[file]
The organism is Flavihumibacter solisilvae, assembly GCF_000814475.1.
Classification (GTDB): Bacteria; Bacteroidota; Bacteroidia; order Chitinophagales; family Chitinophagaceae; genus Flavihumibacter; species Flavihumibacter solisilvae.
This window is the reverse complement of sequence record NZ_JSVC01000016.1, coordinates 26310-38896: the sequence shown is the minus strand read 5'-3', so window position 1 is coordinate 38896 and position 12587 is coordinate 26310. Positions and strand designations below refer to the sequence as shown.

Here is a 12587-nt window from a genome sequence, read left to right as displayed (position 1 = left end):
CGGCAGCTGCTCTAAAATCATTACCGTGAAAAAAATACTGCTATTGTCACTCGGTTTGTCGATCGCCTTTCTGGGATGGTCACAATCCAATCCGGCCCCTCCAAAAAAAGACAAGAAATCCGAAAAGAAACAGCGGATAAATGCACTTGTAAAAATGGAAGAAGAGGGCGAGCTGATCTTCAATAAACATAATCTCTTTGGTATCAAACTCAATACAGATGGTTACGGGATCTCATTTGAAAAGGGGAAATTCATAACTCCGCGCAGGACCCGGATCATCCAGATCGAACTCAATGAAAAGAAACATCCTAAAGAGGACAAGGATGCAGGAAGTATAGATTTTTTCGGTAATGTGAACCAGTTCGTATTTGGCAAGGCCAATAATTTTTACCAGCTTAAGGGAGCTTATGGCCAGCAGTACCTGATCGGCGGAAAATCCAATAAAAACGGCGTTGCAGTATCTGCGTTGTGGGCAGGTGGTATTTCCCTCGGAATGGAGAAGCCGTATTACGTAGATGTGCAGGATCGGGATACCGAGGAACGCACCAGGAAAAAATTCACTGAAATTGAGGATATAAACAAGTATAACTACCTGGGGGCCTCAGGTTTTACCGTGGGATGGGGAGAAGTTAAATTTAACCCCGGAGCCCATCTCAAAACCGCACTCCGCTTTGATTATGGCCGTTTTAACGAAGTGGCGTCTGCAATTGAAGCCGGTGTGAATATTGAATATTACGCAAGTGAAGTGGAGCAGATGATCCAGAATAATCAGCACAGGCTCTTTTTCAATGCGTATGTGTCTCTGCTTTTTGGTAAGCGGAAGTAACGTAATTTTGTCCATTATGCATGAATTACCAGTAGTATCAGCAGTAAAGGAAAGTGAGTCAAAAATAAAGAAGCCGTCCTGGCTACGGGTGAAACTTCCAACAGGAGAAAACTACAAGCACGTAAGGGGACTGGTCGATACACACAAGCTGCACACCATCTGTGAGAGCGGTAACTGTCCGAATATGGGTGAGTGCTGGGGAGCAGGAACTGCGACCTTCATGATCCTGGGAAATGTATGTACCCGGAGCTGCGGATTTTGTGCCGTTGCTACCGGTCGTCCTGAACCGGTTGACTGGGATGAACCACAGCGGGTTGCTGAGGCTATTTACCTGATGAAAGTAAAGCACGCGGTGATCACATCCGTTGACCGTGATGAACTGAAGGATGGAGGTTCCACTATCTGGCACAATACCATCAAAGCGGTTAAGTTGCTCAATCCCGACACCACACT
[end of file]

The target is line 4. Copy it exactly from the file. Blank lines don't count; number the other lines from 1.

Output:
Here is a 12587-nt window from a genome sequence, read left to right as displayed (position 1 = left end):